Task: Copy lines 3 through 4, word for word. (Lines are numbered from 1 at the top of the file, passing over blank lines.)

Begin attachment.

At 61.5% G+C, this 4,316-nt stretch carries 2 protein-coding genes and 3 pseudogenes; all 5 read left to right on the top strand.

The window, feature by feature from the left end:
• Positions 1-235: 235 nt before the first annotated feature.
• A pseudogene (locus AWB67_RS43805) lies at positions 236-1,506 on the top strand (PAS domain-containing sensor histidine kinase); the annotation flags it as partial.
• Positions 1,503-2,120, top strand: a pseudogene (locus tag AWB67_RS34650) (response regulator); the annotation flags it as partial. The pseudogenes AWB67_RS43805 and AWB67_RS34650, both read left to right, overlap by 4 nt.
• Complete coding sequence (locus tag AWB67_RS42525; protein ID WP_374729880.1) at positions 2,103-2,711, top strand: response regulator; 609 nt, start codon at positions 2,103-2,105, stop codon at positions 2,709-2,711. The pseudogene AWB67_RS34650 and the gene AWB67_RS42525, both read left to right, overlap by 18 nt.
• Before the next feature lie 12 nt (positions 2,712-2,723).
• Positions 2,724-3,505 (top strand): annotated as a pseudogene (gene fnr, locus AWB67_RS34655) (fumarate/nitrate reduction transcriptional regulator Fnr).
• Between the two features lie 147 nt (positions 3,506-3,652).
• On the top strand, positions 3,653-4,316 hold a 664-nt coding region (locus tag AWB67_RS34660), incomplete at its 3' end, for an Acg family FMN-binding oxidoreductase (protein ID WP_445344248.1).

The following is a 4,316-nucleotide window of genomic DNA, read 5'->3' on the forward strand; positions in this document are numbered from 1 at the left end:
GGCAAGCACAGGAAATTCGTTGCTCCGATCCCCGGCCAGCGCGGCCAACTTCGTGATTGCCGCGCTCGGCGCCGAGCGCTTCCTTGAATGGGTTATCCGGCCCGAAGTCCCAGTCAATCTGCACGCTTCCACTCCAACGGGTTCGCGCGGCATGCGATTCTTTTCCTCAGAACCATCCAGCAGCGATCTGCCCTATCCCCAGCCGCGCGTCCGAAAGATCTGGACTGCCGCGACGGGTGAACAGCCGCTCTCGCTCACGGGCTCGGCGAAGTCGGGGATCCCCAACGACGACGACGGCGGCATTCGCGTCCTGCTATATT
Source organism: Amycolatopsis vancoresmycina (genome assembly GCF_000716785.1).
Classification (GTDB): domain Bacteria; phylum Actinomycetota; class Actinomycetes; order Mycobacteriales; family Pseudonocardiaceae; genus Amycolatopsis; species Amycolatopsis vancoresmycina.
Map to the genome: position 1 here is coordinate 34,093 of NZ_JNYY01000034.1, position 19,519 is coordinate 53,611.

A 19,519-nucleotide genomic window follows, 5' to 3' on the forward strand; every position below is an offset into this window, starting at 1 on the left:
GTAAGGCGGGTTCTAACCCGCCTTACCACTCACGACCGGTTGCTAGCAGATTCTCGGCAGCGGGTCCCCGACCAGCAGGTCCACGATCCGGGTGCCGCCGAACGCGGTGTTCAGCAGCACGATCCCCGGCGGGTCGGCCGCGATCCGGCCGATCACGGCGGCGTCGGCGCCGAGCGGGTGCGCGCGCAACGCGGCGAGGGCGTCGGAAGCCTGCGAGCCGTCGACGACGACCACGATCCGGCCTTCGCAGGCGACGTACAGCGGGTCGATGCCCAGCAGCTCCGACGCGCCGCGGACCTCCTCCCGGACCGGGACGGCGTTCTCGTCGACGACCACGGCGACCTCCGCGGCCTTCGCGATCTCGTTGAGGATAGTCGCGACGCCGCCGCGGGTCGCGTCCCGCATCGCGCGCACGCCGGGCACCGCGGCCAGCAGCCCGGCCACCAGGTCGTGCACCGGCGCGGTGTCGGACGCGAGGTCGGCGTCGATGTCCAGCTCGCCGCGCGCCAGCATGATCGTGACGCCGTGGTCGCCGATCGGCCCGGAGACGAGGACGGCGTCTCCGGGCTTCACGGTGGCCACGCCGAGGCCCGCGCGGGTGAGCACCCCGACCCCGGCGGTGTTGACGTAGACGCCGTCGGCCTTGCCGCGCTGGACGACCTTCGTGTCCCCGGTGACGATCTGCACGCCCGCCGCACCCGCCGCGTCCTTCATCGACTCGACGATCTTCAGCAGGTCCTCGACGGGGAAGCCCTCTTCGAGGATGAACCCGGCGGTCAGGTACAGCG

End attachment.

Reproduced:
• Positions 1-235: 235 nt before the first annotated feature.
• A pseudogene (locus AWB67_RS43805) lies at positions 236-1,506 on the top strand (PAS domain-containing sensor histidine kinase); the annotation flags it as partial.